I shall continue my ‘cleansing’ efforts with the house as well, I’ve made a start on our rapidly expanding book collection; I’ve had a bit of an issue with  books, in that I find it hard to get rid of the ones I have read and enjoyed, always thinking that I would like to read them again, but when? I ask myself; I all ready have a back log of books I ‘want’ to read and  text books I ‘have’ to read. I am not a fast reader, when I first had my dyslexia assessed in 2004 my reading speed came out in the ‘average range of a young adult’ 16yr and 6m, to be precise, oh that other ‘bits’ of me could still be assessed as being ‘young adult’! I also have problems remembering what I have read because of my short term memory weakness. I have ‘worked’ on my reading since then and I think if it were re-assessed now,the situation will have improved, because I have learnt a few strategies, and in addition by ‘turning up at the book’ and  just reading more, things are easier. But dense text of unfamiliar words is still an uphill thing.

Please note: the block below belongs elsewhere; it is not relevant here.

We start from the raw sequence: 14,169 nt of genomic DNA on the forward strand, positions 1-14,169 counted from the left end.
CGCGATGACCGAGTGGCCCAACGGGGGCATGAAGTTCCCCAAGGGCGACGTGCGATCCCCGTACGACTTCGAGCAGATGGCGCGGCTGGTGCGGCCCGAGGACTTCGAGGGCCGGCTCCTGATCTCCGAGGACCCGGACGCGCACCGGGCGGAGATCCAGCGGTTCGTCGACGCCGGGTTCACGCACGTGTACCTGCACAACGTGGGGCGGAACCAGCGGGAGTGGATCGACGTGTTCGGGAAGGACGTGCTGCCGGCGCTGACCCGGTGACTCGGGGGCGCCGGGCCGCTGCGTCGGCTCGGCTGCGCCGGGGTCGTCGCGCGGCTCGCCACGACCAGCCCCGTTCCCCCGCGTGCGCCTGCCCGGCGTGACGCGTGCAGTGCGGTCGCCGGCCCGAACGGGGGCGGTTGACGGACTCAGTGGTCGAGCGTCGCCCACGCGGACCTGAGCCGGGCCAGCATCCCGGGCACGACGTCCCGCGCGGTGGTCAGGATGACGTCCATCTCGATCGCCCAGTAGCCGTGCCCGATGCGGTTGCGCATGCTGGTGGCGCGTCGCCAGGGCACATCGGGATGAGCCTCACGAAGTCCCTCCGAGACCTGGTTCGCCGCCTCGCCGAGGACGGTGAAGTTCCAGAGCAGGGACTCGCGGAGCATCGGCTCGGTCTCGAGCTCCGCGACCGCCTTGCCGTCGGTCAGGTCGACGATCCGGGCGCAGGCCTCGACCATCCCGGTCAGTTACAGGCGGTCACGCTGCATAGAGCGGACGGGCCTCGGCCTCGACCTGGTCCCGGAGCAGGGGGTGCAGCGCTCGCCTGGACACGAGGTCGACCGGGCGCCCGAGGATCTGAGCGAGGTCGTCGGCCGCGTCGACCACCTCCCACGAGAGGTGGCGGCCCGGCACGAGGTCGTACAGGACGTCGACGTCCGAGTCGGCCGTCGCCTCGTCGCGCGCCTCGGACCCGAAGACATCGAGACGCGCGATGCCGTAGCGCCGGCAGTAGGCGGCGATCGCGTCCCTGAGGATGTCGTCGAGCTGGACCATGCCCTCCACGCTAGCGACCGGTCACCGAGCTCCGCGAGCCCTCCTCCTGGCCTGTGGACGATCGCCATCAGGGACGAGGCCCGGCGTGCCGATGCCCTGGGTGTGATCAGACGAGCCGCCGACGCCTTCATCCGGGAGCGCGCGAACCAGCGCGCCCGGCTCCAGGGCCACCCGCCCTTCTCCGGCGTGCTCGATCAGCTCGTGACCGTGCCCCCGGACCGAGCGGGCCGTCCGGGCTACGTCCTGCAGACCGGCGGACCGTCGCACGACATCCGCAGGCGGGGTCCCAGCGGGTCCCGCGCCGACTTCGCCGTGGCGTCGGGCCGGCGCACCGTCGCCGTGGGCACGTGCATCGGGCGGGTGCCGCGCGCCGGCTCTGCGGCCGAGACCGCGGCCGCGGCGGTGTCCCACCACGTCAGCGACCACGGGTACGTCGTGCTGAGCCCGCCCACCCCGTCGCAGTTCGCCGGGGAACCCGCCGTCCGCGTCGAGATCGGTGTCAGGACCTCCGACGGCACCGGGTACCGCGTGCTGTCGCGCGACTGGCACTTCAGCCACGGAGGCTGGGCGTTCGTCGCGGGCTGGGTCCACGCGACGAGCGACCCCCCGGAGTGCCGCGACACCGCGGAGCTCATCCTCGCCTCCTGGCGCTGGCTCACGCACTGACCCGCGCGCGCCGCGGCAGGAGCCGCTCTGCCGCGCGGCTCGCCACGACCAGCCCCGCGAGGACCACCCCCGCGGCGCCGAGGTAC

So when every book is a bit of a conquest, it’s no wonder I got a bit possessive about them, but that was then and this is now, so surplus books will be moving on to new homes; because there is simply no more room at the inn,


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Mind Your Ps and Qs

Words don’t always come easy, not if you are dyslexic

I know its the weekend and everything is a bit of an effort, but you are, (if this post is to make any sense at all; and it will, trust me, I’m a dyslexic) just going to have to stretch your index finger and click on this file about my Dyslexia

I hope that was visual enough for you!

Now that you are back out of the forest, let me see if you read me right, a rough translation.